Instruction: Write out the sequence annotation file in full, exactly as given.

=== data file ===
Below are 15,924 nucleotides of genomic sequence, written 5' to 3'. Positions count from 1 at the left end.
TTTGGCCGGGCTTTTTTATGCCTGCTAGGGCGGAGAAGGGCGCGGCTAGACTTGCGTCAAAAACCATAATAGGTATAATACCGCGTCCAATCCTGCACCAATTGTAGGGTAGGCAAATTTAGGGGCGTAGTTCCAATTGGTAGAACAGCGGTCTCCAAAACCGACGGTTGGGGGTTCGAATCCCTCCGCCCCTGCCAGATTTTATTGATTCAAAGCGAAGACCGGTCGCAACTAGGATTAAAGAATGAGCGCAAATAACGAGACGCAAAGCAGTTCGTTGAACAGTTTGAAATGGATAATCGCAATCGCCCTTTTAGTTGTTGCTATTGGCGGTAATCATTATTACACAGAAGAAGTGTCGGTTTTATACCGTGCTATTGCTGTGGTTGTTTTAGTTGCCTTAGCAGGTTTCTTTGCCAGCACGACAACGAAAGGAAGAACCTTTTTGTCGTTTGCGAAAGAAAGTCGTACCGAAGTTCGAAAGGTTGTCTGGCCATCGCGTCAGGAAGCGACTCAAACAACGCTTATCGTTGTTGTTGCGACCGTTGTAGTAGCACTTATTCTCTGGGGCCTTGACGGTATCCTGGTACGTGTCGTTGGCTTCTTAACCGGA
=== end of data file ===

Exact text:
Below are 15,924 nucleotides of genomic sequence, written 5' to 3'. Positions count from 1 at the left end.
TTTGGCCGGGCTTTTTTATGCCTGCTAGGGCGGAGAAGGGCGCGGCTAGACTTGCGTCAAAAACCATAATAGGTATAATACCGCGTCCAATCCTGCACCAATTGTAGGGTAGGCAAATTTAGGGGCGTAGTTCCAATTGGTAGAACAGCGGTCTCCAAAACCGACGGTTGGGGGTTCGAATCCCTCCGCCCCTGCCAGATTTTATTGATTCAAAGCGAAGACCGGTCGCAACTAGGATTAAAGAATGAGCGCAAATAACGAGACGCAAAGCAGTTCGTTGAACAGTTTGAAATGGATAATCGCAATCGCCCTTTTAGTTGTTGCTATTGGCGGTAATCATTATTACACAGAAGAAGTGTCGGTTTTATACCGTGCTATTGCTGTGGTTGTTTTAGTTGCCTTAGCAGGTTTCTTTGCCAGCACGACAACGAAAGGAAGAACCTTTTTGTCGTTTGCGAAAGAAAGTCGTACCGAAGTTCGAAAGGTTGTCTGGCCATCGCGTCAGGAAGCGACTCAAACAACGCTTATCGTTGTTGTTGCGACCGTTGTAGTAGCACTTATTCTCTGGGGCCTTGACGGTATCCTGGTACGTGTCGTTGGCTTCTTAACCGGA